Nucleic acids are precursors of the flavor enhancing mononucleotides. Also, as mentioned, the glutamic acid residues present in the cytoplasmic materials are recovered in the solubles (extract), and glutamic acid too is a flavor enhancer.
The mild process conditions and short processing time allow the recovery of the solubles in a form essentially free of meaty flavors, but, under the proper processing conditions, these solubles are converted to meat flavored solubles. Thus, this invention can be used to produce a neutral flavored extract and a meat flavored extract. Both extracts have the same composition characteristics which distinguish them from known yeast extract, namely a high nucleic acid content and high glutamic acid residues.
SUMMARY OF THE INVENTION This invention comprises a yeast extract high in nucleic acid content and highin glutamic acid residues. The invention further comprises processes for making a neutral flavored yeast extract and a meat flavored yeast extract of the foregoing composition.
DESCRIPTION OF THE DRAWING The drawing is a schematic flow sheet of the entire process of this invention.
DETAILED DESCRIPTION When yeast cells are ruptured by any method, a cellular debris fraction and a soluble cytoplasmic fraction are obtained. These fractions can be separated by centrifugation or filtration. The soluble cytoplasmic fraction contains all of the constituents of the yeast cell except the cell wall component which is the cellular debris. That is, the soluble cytoplasmic fraction contains high molecular weight protein, nucleic acid, fat, and carbohydrate, as well as the low molecular weight constituents of the metabolic pools such as amino acids, peptides, nucleotides, nucleosides, nitrogen bases, glycolytic pathway intermediates, vitamins, minerals, and the like. Under the proper processing conditions, the majority of the protein and fat become insoluble, and are removed by centrifugation or filtration. The minority of the protein, the majority of the nucleic acid, part of the carbohydrate, and all of the constituents of the metabolic pools remain in the soluble fraction, which is known by us as yeast extract or acid whey.
In practice, yeast cells are produced by methods known to those versed in the art. The microbial biomass is harvested by centrifugation or filtration. In this application, the term biomass means living yeast cells. The biomass is water washed, and dilute alkali may be incorporated in the wash to remove adhering color and taste bodies.
The microbial cells are ruptured by any of the several known methods, such as high pressure homogenization, attrition in a sand or colloid mill, sonic disintegration, repeated freeze-thaw cycles, lytic enzymes, and the like. The most important factor is to rupture a majority of the cells under conditions such that (a) the cell walls can be removed, (b) the endogenous nuclease is not destroyed, (c) the majority of the protein can be removed, and ((1) no off-flavors are introduced. The presently preferred method is homogenization under the following conditions: pressure 5000 to 15000 psig; l to 5 passes through the homogenizer; temperature 32F. to 122F.; pH 4.5 to 7.5. The ruptured yeast cell system (homogenate) may be diluted, warmed, and pH adjusted to favor processability and nuclease and protein extractability.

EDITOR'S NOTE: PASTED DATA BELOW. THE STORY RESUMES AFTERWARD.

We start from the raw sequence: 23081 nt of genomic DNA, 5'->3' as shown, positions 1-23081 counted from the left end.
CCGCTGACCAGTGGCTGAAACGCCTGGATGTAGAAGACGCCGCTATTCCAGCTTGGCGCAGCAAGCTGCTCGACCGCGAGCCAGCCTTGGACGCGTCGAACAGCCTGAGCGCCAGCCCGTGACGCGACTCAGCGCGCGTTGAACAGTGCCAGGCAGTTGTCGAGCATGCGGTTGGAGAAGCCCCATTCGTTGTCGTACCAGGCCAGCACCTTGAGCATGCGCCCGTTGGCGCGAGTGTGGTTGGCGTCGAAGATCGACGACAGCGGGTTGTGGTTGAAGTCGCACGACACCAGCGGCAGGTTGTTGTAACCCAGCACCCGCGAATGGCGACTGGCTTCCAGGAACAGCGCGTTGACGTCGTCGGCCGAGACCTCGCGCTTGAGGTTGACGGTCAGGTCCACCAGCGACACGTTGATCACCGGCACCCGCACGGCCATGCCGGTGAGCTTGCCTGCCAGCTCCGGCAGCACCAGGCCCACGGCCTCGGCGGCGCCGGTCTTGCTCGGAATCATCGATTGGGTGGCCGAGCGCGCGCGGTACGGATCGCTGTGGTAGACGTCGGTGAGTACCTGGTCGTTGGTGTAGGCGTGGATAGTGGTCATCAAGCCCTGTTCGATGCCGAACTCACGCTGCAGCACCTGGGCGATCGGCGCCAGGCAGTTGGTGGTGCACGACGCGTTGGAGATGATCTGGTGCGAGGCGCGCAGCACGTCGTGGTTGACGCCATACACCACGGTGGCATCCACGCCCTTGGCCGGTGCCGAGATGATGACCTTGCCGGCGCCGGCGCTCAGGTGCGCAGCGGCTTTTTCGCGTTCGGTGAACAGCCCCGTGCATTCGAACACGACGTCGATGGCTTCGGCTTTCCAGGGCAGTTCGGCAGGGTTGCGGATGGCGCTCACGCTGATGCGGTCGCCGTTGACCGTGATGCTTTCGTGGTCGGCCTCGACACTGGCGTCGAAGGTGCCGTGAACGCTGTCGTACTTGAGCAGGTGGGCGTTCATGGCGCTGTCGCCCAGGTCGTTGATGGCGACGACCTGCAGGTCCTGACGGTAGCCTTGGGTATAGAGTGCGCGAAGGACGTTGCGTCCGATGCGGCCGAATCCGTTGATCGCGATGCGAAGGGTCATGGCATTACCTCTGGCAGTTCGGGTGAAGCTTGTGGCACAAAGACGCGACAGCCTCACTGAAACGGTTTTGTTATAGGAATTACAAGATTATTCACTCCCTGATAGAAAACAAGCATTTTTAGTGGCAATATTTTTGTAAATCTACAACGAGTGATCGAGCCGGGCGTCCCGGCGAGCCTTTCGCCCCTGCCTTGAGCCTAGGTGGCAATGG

In our process, the homogenate is adjusted to a pH of above 5.5 (preferably between 8 and 11) and maintained at this pH for 5 to 60 minutes at a temperature of 40F. to F. This step extracts the nuclease, protein and other cytoplasmic materials. The homogenate then is separated by centrifugation and/or filtration into a cell wall residue and an extract, usually referred to as the alkaline extract. The development of a yeast glycan from the cell wall residue is described in copending patent application Ser. No. 310,452.
If the majority of the protein (which we call yeast protein isolate or IYP) is recovered by isoelectric precipitation at this stage, the protein will then contain the majority of the nucleic acid, and the remaining solubles (yeast extract) will be deficient in nucleic acids. Therefore, the objective is to solubilize the nucleic acid to the extent that it does not accompany the majority of the protein. The nucleic acid will then remain in the solubles, which we call the yeast extract. Either chemical or enzymatic means can be used to solubilize the nucleic acid. The chemical methods are described in application Ser. No. 310,453 and involve the use of highly alkaline solutions (pH 9.5 to pH 12.5) at temperatures of 50C. to 120C. for less than 4 hours. Chemical methods effectively solubilize the nucleic acid and allow the recovery of a protein fractionhigh in protein and low in nucleic acid content, and a yeast extract fraction which is high in nucleic acid content. However, the use of such conditions tends to produce offflavors in the protein and in the yeast extract, to increase ash content in the yeast extract, and to decrease nutritive quality of the protein fraction.